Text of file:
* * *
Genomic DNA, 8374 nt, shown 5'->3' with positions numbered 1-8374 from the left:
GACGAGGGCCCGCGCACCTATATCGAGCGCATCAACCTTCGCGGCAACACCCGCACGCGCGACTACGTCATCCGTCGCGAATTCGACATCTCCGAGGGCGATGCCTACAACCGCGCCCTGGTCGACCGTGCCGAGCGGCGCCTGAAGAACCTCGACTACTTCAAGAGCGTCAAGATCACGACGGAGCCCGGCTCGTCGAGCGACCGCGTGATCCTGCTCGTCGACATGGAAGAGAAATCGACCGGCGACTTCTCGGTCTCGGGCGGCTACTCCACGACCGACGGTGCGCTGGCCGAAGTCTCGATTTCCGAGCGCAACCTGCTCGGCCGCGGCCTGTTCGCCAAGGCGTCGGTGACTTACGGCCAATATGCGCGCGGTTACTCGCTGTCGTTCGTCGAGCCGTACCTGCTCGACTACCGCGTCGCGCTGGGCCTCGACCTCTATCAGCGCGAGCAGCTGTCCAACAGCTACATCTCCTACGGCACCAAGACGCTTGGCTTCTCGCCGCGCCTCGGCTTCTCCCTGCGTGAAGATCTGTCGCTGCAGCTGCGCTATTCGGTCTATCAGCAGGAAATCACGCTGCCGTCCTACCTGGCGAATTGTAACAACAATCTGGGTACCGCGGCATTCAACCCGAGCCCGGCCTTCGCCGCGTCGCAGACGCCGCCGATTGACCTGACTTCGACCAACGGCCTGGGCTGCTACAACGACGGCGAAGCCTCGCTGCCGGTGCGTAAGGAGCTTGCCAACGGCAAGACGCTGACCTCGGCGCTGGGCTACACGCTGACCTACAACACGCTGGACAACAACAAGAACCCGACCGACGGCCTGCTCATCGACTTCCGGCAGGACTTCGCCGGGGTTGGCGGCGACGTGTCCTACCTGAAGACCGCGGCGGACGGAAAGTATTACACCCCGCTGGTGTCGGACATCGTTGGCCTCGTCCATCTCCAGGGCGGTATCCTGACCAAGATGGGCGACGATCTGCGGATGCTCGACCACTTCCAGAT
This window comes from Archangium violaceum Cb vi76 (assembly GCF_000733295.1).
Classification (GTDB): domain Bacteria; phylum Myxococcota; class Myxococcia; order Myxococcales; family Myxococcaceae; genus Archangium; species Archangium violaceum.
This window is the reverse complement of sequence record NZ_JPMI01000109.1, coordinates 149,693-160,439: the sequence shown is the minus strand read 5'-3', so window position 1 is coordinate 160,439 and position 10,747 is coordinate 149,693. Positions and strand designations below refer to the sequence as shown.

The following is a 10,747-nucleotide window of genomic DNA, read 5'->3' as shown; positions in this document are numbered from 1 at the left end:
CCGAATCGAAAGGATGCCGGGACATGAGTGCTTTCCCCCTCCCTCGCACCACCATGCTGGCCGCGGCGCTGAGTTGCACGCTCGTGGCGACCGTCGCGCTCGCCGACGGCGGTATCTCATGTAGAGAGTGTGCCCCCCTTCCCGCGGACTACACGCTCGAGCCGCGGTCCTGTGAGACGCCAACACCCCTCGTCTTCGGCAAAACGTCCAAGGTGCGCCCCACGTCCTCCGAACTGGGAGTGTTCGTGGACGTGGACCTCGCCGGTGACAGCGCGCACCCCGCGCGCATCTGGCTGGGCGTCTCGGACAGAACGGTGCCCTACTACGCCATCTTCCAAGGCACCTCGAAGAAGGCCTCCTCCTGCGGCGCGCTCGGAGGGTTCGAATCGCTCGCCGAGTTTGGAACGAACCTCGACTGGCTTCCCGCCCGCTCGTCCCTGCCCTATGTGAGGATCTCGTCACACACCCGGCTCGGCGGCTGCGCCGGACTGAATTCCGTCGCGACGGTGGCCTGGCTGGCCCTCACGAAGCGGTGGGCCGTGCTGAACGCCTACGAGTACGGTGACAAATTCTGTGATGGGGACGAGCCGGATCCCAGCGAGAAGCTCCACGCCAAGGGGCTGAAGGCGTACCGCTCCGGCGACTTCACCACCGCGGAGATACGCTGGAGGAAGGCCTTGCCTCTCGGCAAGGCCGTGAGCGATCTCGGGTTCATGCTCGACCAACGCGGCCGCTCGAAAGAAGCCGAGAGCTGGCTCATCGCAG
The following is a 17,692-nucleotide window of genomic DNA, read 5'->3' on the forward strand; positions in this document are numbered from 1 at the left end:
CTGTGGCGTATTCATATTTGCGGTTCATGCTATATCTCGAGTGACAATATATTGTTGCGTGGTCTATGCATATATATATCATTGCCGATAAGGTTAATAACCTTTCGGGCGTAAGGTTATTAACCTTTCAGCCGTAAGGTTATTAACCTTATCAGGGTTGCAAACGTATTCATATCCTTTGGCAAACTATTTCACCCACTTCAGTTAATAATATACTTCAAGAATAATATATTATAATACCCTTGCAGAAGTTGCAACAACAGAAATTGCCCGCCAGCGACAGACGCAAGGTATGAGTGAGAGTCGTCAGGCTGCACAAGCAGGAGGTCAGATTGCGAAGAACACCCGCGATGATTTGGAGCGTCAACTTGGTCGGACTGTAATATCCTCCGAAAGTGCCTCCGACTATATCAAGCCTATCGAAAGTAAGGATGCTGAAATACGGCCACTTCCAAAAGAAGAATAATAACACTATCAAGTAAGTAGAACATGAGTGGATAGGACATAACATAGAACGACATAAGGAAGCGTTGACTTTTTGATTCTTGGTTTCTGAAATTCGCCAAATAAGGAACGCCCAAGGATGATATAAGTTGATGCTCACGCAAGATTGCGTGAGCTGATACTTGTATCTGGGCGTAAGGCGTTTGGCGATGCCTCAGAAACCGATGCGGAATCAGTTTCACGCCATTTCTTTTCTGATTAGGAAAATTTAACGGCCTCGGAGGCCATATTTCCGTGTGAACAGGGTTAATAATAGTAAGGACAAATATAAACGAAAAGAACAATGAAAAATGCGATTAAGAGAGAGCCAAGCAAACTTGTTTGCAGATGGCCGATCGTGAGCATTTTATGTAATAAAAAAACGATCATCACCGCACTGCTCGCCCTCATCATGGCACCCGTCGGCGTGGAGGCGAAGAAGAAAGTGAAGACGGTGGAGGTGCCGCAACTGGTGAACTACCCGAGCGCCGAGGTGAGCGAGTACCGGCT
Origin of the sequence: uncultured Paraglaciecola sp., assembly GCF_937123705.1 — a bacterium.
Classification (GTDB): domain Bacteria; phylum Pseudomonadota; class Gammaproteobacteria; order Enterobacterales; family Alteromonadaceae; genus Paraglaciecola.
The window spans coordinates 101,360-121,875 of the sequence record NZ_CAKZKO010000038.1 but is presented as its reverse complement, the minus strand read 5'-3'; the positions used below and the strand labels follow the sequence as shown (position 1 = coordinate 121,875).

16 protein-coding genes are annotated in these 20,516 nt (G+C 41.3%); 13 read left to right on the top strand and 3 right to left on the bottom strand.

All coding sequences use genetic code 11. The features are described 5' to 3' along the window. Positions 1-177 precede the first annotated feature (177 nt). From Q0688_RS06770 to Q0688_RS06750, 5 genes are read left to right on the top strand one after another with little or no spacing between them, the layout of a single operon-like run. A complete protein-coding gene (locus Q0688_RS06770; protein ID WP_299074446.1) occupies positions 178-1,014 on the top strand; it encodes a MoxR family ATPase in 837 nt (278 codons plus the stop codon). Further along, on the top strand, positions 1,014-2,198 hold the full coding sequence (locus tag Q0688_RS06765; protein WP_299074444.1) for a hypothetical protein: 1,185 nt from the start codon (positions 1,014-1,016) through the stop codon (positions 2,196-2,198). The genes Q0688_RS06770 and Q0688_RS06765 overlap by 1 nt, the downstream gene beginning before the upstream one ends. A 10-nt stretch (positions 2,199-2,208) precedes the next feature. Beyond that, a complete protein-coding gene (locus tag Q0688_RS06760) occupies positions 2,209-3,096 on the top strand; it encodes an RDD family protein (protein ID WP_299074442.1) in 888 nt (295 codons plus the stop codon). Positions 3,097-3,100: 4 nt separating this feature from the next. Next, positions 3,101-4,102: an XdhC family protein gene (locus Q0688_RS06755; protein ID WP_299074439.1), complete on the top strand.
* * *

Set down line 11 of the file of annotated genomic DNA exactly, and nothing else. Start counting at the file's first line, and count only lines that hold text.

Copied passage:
Classification (GTDB): domain Bacteria; phylum Pseudomonadota; class Gammaproteobacteria; order Enterobacterales; family Alteromonadaceae; genus Paraglaciecola.